This Pistons season has been a constant echo of Brown yelling “defend, defend” and “rebound, rebound” and “share the ball, share the ball, share the ball.” (Nowhere in there do you hear “slam dunk” or “three-pointer,” because Brown is old enough to consider those things gimmicky, even if they are staples of the league.)

But by pulling back the reins when he has to (persuading Chauncey Billups to sacrifice points for playmaking) and by letting them loose when he needs to (encouraging Tayshaun Prince’s offense or Rasheed Wallace’s free-form personality), Brown has gotten his horses in a rhythm, a collective gallop to the finish.

“LB is what I call a player’s coach,” Rasheed said. “Pound-for-Pound, he’s cool.”


A low-key figure

If Brown should win the title tonight, he’d be the oldest NBA coach to do so. Yet despite that engaging fact, there are still those who do not like Brown. Philadelphia, for starters. No matter what you say about him, certain voices in that city insist he’s fraudulent, a con, he’ll burn you in the end.

All Detroit can say is he hasn’t shown that here. Brown may be the suitcase professor, another train always on his horizon, but he has gone out of his way to be respectful, he’s humble to a fault, and he certainly has put in the hours (drop by early mornings at the Pistons’ practice facility). If his patter is laced a bit with self-pity, self-doubt or self-effacement, well, first of all, what coach’s patter couldn’t use some improvement? And besides, wouldn’t you rather have a guy pay lip service to “the great kids” and “the great organization” rather than say, “I’m in charge. It’s all my doing”?

Maybe Philly is mad that he left, but that should be a compliment. There’s a reason the 76ers didn’t even make the playoffs this year, and the Pistons are one victory from their first title in 14 seasons.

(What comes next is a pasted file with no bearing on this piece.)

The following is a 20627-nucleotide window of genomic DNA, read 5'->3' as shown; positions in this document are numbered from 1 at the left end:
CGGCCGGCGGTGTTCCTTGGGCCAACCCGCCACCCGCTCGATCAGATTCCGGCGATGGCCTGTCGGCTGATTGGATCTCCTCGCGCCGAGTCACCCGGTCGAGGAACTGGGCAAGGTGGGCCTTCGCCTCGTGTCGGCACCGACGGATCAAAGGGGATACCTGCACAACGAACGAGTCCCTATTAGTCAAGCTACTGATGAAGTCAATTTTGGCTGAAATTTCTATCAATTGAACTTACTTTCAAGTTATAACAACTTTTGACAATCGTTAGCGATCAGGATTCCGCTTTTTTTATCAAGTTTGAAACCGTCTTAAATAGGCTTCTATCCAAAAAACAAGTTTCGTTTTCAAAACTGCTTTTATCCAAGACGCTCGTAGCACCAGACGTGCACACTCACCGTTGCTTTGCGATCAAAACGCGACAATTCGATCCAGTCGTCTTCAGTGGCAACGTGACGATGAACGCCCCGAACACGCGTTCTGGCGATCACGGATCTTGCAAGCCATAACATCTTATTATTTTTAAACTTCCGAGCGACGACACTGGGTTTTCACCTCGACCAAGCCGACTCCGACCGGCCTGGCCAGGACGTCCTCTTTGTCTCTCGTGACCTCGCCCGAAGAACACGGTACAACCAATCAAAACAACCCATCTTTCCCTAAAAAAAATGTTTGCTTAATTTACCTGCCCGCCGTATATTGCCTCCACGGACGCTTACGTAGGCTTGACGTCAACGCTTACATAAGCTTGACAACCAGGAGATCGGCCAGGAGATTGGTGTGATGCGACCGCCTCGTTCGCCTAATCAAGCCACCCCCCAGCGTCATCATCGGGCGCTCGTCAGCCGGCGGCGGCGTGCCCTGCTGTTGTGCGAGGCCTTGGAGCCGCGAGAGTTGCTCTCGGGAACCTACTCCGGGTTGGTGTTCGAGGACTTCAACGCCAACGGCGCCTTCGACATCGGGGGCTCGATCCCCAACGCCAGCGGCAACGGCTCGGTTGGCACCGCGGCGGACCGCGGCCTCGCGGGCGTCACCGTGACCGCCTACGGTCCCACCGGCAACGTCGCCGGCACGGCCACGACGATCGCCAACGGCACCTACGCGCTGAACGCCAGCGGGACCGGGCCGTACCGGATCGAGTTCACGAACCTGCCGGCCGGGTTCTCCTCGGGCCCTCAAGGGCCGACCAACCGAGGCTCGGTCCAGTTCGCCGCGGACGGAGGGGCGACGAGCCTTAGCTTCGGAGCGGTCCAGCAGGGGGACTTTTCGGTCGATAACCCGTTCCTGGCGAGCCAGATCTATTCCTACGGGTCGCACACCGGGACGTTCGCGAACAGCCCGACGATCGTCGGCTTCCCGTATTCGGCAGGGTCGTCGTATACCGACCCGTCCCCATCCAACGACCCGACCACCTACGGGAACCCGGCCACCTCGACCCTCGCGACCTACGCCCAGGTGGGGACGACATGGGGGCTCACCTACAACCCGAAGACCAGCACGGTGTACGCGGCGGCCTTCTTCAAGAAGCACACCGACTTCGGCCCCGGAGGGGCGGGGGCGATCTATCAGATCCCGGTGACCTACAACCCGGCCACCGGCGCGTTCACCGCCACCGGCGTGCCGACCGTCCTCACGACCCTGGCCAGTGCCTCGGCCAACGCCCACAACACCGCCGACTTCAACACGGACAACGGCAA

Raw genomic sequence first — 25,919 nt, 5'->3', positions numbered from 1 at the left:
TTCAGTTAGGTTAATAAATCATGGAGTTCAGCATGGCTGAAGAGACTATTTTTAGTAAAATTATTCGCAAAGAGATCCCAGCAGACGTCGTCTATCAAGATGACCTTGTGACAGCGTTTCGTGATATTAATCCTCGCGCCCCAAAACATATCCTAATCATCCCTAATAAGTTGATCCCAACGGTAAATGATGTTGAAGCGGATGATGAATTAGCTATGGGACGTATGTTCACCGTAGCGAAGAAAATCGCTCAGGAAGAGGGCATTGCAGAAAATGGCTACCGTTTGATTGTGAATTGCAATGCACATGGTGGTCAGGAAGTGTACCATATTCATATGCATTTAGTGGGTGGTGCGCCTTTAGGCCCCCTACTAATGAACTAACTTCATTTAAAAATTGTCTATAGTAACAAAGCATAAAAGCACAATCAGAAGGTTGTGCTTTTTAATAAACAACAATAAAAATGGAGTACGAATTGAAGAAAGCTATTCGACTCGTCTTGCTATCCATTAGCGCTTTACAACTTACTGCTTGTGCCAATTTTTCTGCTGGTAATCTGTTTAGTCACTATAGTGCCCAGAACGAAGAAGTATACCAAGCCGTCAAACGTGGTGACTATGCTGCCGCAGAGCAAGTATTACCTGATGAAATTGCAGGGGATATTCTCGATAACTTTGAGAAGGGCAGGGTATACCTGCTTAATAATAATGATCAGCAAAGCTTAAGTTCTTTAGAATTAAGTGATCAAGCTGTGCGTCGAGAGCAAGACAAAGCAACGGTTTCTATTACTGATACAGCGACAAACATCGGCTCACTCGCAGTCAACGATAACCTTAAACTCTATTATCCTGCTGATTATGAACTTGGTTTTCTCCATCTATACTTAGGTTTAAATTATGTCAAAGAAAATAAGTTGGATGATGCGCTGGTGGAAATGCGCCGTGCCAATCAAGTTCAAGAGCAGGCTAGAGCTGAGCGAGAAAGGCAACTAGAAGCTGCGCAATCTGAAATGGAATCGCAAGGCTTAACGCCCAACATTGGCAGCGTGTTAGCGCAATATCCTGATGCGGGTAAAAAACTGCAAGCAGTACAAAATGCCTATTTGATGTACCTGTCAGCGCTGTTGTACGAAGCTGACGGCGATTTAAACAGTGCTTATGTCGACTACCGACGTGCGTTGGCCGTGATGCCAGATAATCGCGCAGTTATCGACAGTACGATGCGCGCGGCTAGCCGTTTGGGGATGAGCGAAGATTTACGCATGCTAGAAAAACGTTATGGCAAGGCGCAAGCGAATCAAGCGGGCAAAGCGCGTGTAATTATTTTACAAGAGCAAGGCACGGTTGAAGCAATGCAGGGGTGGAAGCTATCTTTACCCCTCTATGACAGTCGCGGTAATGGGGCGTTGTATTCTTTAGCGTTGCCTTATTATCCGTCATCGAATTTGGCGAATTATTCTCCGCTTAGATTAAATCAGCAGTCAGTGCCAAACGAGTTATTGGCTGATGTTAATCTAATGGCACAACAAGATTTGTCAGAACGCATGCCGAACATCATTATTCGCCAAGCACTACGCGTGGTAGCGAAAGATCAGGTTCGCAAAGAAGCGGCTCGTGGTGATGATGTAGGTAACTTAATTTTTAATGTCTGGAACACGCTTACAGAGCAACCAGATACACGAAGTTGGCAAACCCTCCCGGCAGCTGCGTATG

Isn’t it obvious?

“Coach Brown doesn’t encourage us to go out and win a championship for him,” Ben Wallace said Sunday night. “He wants us to enjoy this but to realize what’s on the line. He says look at him. He’s been in this game for a number of years and never won it all, and he’s coached a lot of guys who have made it to this point and never got back.

“So yeah, it’d be a great feeling to be on the first team of his to win an NBA championship. For a guy who’s already a Hall of Fame coach, you know, that’s pretty special.”

What can Brown do for you?

One more victory

You look at Phil Jackson, who has nine championship rings as a coach, who got Karl Malone and Gary Payton for a price nobody else could, who has never failed in an NBA Finals but has never been to one without Jordan or Shaq — you look at him, and then you see Brown on the other end, shuffling Elden Campbell for Ben Wallace and Lindsey Hunter for Chauncey Billups and Darvin Ham for Corliss Williamson, and you can’t help but think, it’s a nice story, isn’t it?

For all the dips and ducks, for the early part of the season, when the Pistons were struggling to get accustomed to Brown’s system, for the early part of the playoffs, when the Pistons rose and fell emotionally, for the Game 7 they needed to fend off New Jersey, for the unexpectedly flat performance in Game 4 against Indiana, for the last 11 seconds of Game 2 in this series, when the Pistons didn’t foul and Kobe Bryant hit the shot that prevented what might have been a Detroit championship already — a moment that made Brown “suicidal” on the plane ride home — for all that, there is this: the old guy departing early Sunday night, his wife and kids in tow, leaving the raucous noise to the men who broke a sweat.

“I’m enjoying this so much, I can’t tell you,” he said a few days back. “My wife keeps telling me I’d better make sure I enjoy it, because you know how hard it is to get here. I think the team knows, too.”

He paused, then lifted his eyebrows. “Except maybe Darko and Memo. I try to tell them, ‘This is like the World Cup.’ “

Still teaching. What can Brown do for you? He has nearly done, in one season, all that Dumars, his boss, could ask, all that his owner, Bill Davidson, could ask, all that the fans in Detroit could ask, and, most important, all that the players on his roster could ask. The suitcase professor has helped instruct them how to win, and he is leading them through the “tzuris” to their — and his — graduation day.

Contact MITCH ALBOM at 313-223-4581 or albom@freepress.com”


Submit a Comment

Your email address will not be published. Required fields are marked *

This site uses Akismet to reduce spam. Learn how your comment data is processed.

New book, The Little Liar, arrives November 14. Get the details »

Mitch Albom writes about running an orphanage in impoverished Port-au-Prince, Haiti, his kids, their hardships, laughs and challenges, and the life lessons he’s learned there every day.

Subscribe for bonus content and giveaways!